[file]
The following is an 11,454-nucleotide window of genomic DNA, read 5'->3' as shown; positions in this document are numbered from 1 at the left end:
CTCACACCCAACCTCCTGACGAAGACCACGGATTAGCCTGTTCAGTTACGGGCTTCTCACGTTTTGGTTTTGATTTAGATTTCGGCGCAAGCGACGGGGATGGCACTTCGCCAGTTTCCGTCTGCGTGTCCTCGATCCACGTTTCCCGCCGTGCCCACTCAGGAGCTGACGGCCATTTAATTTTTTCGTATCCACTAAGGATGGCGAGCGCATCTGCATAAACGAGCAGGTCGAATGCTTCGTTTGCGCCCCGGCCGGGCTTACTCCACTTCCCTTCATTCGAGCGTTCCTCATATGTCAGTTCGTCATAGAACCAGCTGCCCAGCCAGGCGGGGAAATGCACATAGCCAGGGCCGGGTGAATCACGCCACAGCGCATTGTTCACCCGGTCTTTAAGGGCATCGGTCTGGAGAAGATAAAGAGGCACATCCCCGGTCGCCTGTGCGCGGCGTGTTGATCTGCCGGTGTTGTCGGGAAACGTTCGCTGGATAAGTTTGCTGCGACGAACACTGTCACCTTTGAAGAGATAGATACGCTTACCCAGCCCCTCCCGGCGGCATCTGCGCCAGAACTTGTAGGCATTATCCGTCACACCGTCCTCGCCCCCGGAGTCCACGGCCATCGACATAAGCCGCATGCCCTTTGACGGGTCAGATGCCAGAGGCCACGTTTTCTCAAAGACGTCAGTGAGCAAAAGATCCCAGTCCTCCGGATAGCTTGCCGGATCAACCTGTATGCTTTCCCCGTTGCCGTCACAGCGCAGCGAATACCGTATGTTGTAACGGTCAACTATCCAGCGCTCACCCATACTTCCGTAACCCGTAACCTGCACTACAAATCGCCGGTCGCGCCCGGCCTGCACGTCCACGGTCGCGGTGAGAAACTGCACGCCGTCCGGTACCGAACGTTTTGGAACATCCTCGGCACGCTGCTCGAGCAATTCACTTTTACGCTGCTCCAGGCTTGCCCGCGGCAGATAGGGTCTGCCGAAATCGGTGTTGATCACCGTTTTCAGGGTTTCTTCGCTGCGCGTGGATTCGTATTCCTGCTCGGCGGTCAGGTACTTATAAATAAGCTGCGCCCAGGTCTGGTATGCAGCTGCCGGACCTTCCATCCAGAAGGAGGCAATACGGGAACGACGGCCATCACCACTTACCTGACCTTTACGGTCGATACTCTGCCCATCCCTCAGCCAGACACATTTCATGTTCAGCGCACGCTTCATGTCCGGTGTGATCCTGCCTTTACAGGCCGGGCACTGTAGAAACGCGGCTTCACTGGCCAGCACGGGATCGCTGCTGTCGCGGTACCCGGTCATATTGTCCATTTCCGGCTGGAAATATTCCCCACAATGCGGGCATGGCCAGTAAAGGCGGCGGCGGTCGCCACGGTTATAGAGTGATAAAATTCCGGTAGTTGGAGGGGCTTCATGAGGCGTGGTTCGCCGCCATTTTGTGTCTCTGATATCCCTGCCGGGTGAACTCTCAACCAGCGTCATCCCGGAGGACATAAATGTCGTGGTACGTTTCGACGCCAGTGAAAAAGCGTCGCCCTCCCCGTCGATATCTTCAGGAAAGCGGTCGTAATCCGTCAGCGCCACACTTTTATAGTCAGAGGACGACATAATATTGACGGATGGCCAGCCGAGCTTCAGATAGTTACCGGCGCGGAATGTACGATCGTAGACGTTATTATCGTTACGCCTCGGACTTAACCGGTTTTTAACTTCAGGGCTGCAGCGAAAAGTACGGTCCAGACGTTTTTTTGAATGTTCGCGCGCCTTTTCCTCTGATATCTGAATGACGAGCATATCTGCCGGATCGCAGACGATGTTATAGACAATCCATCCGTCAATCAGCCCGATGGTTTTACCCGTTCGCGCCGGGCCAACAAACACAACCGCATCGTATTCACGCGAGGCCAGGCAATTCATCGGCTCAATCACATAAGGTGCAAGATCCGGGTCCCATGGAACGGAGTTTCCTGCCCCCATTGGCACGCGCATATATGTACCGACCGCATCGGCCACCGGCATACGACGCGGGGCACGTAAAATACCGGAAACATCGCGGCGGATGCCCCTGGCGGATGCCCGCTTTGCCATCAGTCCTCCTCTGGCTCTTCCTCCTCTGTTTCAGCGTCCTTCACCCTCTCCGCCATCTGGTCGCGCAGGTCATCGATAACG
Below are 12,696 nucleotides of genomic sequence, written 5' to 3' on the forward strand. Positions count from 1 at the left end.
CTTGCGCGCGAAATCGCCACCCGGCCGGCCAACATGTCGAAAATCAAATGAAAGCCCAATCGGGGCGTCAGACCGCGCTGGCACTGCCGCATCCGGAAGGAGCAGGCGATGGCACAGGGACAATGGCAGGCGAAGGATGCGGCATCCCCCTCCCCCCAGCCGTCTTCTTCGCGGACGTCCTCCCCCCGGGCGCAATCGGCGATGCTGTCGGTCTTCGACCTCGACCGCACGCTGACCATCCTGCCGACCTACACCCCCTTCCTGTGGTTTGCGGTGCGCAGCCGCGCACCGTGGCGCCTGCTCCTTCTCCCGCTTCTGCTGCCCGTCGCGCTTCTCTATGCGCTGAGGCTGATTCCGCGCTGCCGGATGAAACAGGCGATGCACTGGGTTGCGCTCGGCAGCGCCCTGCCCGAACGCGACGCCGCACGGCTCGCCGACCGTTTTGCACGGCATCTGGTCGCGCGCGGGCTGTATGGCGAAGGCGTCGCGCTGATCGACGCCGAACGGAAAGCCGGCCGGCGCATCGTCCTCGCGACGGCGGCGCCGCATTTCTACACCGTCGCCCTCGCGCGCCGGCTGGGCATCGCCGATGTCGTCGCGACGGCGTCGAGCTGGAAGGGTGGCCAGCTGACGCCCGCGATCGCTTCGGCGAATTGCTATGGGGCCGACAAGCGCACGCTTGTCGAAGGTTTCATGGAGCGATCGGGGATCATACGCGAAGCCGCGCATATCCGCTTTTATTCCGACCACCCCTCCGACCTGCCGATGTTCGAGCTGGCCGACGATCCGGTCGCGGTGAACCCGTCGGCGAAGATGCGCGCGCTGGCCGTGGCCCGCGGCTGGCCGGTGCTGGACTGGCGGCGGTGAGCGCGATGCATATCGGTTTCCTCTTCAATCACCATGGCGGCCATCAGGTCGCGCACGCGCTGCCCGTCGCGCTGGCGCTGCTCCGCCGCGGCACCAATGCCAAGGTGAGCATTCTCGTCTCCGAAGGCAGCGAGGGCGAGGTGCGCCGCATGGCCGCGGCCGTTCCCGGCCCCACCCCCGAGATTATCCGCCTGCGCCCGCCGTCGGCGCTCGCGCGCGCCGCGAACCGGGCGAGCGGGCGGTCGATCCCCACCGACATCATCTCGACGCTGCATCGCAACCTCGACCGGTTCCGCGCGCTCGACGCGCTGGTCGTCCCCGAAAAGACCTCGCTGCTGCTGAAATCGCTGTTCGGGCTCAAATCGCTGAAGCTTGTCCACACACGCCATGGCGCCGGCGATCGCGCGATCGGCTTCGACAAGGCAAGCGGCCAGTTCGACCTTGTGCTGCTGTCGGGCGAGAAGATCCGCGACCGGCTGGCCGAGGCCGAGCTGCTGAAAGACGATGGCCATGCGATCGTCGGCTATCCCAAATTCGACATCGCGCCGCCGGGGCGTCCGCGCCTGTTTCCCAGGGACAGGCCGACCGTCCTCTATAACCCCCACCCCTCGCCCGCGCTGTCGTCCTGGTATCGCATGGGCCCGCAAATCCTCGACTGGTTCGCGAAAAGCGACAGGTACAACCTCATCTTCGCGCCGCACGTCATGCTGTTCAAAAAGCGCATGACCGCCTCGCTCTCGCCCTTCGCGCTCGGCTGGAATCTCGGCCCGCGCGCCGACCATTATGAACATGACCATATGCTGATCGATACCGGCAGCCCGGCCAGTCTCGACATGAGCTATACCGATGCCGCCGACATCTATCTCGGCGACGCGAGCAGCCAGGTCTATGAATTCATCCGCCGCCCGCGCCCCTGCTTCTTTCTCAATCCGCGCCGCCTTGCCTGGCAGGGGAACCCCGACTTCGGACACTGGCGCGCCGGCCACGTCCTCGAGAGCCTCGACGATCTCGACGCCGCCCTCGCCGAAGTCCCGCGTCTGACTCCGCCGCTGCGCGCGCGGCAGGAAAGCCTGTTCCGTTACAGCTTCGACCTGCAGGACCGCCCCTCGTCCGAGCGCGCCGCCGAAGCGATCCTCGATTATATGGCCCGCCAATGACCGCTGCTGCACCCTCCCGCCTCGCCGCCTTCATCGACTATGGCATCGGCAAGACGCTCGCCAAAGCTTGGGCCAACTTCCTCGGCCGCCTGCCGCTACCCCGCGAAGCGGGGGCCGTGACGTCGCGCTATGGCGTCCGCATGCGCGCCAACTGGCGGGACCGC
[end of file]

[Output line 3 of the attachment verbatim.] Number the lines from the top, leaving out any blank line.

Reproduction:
Below are 12,696 nucleotides of genomic sequence, written 5' to 3' on the forward strand. Positions count from 1 at the left end.